This week a look back a few years for locomotives and railcars that we no longer or rarely see on the sea wall.
The Class 20, invariably in pairs linked nose to nose, very occasionally appear on railtours and at one time on stock movements.
Popular with enthusiasts because of their noisy exhaust when working hard.
The Class 31 BrushType 2 . 263 were built between 1957-1962 and having a 1470 hp rating were used on work that had been done by the likes of Black 5’s, B1’s and Halls.
A few remain in main line use by private operators and Network rail have four which are in yellow livery. There are currently 26 loco’s on preserved railways.
The first picture shows a pair hauling Sea cow ballast wagons rounding the bend from Teignmouth station and out onto the sea wall.
Next is at around 4am at Newton Abbot station with the morning’s newspapers. This service was discontinued in the 1980’s.
One of Network Rail’s fleet of four 31285 running westward along the Dawlish sea wall.
A never to be repeated “special” was the appearance of Robert Maxwell’s Daily Mirror touring advertising train. It was headed by a 31 and a 47 for it’s sojourn to the West country.
Seen here passing Sprey point on the Teignmouth sea wall. Obviously not much polishing on the 47!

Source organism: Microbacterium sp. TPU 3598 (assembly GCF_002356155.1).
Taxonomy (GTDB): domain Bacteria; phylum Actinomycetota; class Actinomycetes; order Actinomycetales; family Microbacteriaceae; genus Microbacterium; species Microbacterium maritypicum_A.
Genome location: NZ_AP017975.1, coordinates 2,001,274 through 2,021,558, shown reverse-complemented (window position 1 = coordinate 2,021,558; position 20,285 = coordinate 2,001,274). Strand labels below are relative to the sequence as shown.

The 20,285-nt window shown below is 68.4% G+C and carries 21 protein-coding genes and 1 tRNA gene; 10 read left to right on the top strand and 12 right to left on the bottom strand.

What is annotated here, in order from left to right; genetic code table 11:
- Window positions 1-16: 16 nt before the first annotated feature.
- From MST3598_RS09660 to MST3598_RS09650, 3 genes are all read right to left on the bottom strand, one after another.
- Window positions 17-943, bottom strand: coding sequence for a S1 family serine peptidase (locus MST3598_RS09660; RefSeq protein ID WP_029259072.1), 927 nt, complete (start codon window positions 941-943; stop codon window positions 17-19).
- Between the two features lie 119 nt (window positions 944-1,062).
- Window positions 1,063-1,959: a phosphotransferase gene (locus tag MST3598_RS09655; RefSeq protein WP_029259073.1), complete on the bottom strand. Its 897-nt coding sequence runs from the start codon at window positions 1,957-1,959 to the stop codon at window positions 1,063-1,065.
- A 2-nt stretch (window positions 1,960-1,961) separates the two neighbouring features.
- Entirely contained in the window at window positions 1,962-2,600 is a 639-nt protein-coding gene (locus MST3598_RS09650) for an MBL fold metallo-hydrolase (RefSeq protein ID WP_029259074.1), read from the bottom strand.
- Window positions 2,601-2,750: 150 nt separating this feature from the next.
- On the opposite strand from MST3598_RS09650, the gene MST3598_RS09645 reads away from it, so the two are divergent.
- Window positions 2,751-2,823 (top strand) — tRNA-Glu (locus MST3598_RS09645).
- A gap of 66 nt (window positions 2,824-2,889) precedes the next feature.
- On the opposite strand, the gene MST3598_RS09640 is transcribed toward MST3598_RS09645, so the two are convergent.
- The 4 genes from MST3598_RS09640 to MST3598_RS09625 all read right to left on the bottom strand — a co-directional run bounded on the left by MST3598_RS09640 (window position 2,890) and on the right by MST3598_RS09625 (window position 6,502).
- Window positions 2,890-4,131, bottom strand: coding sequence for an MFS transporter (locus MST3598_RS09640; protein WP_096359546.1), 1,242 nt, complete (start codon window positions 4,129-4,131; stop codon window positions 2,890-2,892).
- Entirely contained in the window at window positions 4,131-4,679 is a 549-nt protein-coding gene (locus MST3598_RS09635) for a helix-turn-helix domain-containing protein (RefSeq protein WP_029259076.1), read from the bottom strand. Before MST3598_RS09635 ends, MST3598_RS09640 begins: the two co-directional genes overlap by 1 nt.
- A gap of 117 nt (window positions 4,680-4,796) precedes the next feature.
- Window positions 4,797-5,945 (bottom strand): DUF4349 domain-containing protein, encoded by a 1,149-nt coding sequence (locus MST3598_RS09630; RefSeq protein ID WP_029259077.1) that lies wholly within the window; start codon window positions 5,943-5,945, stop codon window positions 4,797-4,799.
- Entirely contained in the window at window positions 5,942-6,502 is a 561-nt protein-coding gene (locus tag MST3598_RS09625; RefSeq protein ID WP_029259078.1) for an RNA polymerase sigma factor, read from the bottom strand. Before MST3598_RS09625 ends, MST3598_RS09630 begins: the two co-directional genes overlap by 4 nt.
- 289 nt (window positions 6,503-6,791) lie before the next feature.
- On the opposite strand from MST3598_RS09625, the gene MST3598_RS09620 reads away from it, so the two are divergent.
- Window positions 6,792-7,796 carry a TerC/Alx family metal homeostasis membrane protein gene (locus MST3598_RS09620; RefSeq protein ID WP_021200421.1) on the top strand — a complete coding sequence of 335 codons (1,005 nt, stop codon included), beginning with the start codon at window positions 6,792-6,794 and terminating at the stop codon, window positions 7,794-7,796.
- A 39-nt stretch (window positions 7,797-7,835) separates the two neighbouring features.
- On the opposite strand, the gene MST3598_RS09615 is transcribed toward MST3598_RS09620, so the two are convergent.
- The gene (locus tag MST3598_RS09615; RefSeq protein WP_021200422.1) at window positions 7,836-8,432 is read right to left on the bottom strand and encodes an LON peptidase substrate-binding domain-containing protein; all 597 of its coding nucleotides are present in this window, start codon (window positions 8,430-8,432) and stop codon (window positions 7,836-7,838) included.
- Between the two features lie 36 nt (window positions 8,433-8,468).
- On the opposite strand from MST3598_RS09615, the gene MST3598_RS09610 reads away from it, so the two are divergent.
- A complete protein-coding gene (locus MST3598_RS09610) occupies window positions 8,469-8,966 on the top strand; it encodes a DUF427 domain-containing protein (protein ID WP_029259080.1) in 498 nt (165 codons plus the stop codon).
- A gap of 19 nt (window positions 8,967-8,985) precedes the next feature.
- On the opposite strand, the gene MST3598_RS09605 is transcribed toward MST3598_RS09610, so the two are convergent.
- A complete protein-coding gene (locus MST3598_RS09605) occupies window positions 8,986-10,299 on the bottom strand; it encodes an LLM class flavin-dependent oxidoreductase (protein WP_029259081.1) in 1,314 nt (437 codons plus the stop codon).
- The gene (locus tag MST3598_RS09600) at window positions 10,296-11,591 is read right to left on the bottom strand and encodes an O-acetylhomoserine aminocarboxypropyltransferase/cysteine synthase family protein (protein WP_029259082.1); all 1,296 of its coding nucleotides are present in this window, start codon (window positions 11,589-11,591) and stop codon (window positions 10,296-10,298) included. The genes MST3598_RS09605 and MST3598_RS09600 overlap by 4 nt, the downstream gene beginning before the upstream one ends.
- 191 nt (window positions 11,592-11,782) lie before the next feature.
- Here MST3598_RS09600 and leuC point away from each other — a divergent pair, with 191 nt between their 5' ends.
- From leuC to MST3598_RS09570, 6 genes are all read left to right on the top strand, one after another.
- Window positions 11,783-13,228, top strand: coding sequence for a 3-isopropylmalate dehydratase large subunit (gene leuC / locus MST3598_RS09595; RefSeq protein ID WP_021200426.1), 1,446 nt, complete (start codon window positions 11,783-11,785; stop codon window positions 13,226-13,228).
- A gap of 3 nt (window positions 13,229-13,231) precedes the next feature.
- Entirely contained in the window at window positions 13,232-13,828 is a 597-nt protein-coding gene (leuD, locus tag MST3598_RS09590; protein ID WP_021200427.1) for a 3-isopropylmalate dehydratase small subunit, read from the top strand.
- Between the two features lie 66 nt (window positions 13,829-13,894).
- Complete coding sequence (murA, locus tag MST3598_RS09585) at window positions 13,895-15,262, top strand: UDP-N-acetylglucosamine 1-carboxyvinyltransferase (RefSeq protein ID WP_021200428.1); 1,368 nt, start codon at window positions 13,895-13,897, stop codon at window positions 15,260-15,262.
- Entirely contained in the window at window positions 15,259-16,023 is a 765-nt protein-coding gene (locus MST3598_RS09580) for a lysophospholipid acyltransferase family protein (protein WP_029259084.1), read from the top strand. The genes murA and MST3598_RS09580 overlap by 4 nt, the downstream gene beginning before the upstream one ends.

Another fast diminishing class is the Class 33. Ninetyeight were built in 1960-2 by the Birmingham Railway Carriage and Wagon Company using Sulzer 1550hp engines and Crompton Parkinson electrics. The pet name for the class has always been “Cromptons”
The picture shows a railtour passing through Teignmouth station working “wrong line” during an engineering line closure with 33055 leading a class 47 namer.
The Classes 44,45 & 46 were known as Peaks as the forerunner Class 44 engines were all given names of British mountains. Almost 200 were built at Derby Works between 1959-63.
All had Sulzer engines, the earlier ones having Crompton Parkinson Traction motors and the later Class 46’s having Brush ones. Basically used in the Midland region and North east region for the major part of their life they most frequently appeared on the sea wall on cross country trains from the north.
However the first picture shows one on a more menial duty about to enter Teignmouth with the River Teign estuary, obviously at a very low tide, on the right and the Rugby Club on the left.